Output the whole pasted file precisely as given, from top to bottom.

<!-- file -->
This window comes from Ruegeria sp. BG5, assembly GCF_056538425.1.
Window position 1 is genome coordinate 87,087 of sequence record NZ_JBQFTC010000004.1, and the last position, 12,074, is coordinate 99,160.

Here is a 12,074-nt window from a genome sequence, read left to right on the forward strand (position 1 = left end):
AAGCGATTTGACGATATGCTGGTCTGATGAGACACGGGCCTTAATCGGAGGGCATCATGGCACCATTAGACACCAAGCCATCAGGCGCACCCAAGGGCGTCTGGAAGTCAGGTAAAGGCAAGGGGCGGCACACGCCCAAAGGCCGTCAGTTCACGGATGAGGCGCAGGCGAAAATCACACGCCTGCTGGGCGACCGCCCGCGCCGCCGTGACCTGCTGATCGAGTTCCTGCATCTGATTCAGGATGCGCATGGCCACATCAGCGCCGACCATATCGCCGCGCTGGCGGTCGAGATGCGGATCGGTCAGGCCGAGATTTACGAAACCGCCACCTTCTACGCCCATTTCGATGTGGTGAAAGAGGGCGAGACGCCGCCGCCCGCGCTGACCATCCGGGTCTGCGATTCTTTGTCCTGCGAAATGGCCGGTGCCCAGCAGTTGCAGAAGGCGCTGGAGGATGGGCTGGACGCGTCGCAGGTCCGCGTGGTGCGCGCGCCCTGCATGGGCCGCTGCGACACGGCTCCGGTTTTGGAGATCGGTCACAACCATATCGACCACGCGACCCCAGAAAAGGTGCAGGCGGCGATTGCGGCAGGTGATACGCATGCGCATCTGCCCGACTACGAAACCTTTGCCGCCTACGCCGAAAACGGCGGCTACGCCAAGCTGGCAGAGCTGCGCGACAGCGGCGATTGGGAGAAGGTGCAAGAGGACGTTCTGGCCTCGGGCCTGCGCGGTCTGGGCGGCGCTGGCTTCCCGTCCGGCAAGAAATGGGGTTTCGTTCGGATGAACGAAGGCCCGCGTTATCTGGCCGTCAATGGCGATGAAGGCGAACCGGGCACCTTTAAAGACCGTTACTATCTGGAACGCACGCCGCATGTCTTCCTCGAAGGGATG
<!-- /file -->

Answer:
This window comes from Ruegeria sp. BG5, assembly GCF_056538425.1.
Window position 1 is genome coordinate 87,087 of sequence record NZ_JBQFTC010000004.1, and the last position, 12,074, is coordinate 99,160.

Here is a 12,074-nt window from a genome sequence, read left to right on the forward strand (position 1 = left end):
AAGCGATTTGACGATATGCTGGTCTGATGAGACACGGGCCTTAATCGGAGGGCATCATGGCACCATTAGACACCAAGCCATCAGGCGCACCCAAGGGCGTCTGGAAGTCAGGTAAAGGCAAGGGGCGGCACACGCCCAAAGGCCGTCAGTTCACGGATGAGGCGCAGGCGAAAATCACACGCCTGCTGGGCGACCGCCCGCGCCGCCGTGACCTGCTGATCGAGTTCCTGCATCTGATTCAGGATGCGCATGGCCACATCAGCGCCGACCATATCGCCGCGCTGGCGGTCGAGATGCGGATCGGTCAGGCCGAGATTTACGAAACCGCCACCTTCTACGCCCATTTCGATGTGGTGAAAGAGGGCGAGACGCCGCCGCCCGCGCTGACCATCCGGGTCTGCGATTCTTTGTCCTGCGAAATGGCCGGTGCCCAGCAGTTGCAGAAGGCGCTGGAGGATGGGCTGGACGCGTCGCAGGTCCGCGTGGTGCGCGCGCCCTGCATGGGCCGCTGCGACACGGCTCCGGTTTTGGAGATCGGTCACAACCATATCGACCACGCGACCCCAGAAAAGGTGCAGGCGGCGATTGCGGCAGGTGATACGCATGCGCATCTGCCCGACTACGAAACCTTTGCCGCCTACGCCGAAAACGGCGGCTACGCCAAGCTGGCAGAGCTGCGCGACAGCGGCGATTGGGAGAAGGTGCAAGAGGACGTTCTGGCCTCGGGCCTGCGCGGTCTGGGCGGCGCTGGCTTCCCGTCCGGCAAGAAATGGGGTTTCGTTCGGATGAACGAAGGCCCGCGTTATCTGGCCGTCAATGGCGATGAAGGCGAACCGGGCACCTTTAAAGACCGTTACTATCTGGAACGCACGCCGCATGTCTTCCTCGAAGGGATG